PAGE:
DJI Osmo Pocket 3 review

A fantastic 4K gimbal camera that’s almost perfect

DJI Osmo Pocket 3 held in hand
Editor's Choice
(Image: © Tom's Guide)

Tom's Guide Verdict

The DJI Osmo Pocket 3 is a wonderful tool for vloggers and content creators, providing an affordable gimbal solution to give their video a professional look.


  • +

    Awesome stabilization

  • +

    Lovely 4K video

  • +

    Strong low light performance

  • +

    Superb build quality

  • +

    Good value bundles

  • +

    Great battery life


  • -

    No 3rd party wireless mic support

  • -

    App could be better

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DJI Osmo Pocket 3: Specs

Starting price: $519
Max video resolution: 4K/60p
Sensor: 1-inch CMOS
Stabilization: Gimbal
Screen: 2-inch touchscreen
Size: 5.5 x 1.67 x 1.32 inches
Weight: 6 ounces
Water resistance: none
Battery: 1,300 mAh

The DJI Osmo Pocket 3 is a pocket-sized 4K video camera with a built-in gimbal, providing professionally stabilized video for a fraction of the price of a full gimbal and video camera setup.

As you might’ve guessed from the name, this isn’t DJI’s first foray into handheld mini-gimbal cameras. DJI is, at the time of writing, still selling the Pocket 2, which ostensibly provides users the same headline benefits: gimbal-stabilized 4K video.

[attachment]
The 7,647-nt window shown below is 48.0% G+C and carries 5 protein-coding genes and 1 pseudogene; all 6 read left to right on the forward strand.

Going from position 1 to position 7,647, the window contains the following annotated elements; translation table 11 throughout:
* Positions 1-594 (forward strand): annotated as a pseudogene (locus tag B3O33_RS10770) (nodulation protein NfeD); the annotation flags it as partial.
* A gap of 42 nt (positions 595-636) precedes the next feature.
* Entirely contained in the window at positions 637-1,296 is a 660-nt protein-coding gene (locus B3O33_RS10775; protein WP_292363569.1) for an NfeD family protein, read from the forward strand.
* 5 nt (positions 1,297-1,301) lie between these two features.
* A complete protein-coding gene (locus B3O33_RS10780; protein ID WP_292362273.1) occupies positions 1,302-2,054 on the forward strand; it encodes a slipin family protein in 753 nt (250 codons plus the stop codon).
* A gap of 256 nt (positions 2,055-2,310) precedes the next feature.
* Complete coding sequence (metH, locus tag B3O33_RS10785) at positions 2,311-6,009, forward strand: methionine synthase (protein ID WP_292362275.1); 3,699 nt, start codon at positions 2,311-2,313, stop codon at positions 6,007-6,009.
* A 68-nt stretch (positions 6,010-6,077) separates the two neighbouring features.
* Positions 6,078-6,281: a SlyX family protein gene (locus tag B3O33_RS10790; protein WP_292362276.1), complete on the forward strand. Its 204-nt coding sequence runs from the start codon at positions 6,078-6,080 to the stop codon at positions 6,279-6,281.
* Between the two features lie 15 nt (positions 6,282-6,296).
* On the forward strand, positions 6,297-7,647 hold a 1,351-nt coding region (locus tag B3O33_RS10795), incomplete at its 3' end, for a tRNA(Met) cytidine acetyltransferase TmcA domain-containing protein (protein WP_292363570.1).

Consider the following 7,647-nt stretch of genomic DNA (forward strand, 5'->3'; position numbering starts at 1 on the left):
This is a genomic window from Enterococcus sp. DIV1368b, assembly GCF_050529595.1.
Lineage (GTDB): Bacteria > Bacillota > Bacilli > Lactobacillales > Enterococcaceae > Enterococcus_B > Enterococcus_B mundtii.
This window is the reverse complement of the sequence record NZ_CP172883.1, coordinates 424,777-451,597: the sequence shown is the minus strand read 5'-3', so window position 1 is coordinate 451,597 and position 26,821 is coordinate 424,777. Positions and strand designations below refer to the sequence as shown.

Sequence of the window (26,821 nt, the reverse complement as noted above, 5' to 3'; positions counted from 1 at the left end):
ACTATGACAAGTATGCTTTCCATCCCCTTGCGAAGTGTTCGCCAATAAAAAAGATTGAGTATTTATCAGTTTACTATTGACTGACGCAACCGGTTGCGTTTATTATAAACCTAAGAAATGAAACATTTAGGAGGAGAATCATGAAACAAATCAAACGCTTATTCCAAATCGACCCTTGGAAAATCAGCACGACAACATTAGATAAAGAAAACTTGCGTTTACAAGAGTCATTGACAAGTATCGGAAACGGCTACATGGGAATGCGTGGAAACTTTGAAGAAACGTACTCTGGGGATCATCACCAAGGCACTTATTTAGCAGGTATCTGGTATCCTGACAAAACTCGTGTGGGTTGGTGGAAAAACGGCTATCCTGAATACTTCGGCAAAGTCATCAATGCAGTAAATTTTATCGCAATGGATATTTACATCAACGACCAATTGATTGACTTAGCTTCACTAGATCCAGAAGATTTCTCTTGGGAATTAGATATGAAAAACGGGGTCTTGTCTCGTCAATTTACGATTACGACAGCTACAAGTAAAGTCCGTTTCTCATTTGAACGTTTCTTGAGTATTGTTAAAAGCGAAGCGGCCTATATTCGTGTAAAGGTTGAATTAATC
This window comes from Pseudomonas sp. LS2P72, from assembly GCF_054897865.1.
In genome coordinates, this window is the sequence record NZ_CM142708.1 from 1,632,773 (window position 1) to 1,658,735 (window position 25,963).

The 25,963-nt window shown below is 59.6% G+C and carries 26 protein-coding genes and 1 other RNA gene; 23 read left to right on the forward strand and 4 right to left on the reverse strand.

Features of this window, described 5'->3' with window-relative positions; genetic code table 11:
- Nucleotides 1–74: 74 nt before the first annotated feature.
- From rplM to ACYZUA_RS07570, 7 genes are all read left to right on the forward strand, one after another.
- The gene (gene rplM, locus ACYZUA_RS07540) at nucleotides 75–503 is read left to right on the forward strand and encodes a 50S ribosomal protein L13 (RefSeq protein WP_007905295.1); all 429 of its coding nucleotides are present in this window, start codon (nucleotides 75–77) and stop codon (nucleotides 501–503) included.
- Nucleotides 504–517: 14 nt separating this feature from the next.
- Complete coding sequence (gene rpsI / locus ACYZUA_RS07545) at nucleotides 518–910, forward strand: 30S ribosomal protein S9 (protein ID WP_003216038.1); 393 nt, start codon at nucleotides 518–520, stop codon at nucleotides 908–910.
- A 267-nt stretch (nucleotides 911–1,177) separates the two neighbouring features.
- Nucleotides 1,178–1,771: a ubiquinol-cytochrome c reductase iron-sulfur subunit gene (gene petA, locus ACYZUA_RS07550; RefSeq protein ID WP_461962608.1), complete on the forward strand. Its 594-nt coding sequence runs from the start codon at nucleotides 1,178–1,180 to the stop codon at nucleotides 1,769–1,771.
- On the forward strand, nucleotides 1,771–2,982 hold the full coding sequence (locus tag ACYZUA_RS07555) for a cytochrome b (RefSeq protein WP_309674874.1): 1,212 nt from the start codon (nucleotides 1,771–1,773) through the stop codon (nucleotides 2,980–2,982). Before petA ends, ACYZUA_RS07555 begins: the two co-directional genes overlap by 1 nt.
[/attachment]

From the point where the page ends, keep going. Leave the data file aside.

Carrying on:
However, the Pocket 3 features a number of upgrades over its older sibling, seriously improving its handling, interface and performance, which makes it a much more compelling package for the target market of vloggers and content creators, and perhaps even for pros looking for a pocketable B-cam.

That said, the Pocket 3 isn’t perfect. So, to find out whether this is the right camera for you, continue reading our full DJI Osmo Pocket 3 review.

DJI Osmo Pocket 3 review: Price and availability 

The DJI Osmo Pocket 3 was released in October 2023 and costs $519 / £489 for the basic package, which includes the camera, a protective case, a small extension handle (with a thread for attaching accessories), a USB-C cable and a wrist strap.

We tested the Creator Combo, currently the only other bundle, which costs $669 / £619 and is well worth the extra spend. In addition to the camera and all the basic package kit, the Creator Combo also includes a wireless DJI Mic 2 (+ windscreen), a wide-angle lens attachment, a clip-on battery pack/grip, a mini tripod and a sturdy carrying case. Buying all those items separately would cost nearly $800, so the bundle represents a decent saving. 

We’d definitely recommend at least buying a microphone and battery pack. There’s no removable battery so you’re stuck with the DJI battery pack as your only option. You could buy a third party mic, but only DJI mics work wirelessly with the Pocket 3, so you’d also need DJI’s accessories adapter to clip a wired mic onto. As such, it’s worth just going with the Creator Combo, which is best for ease and price.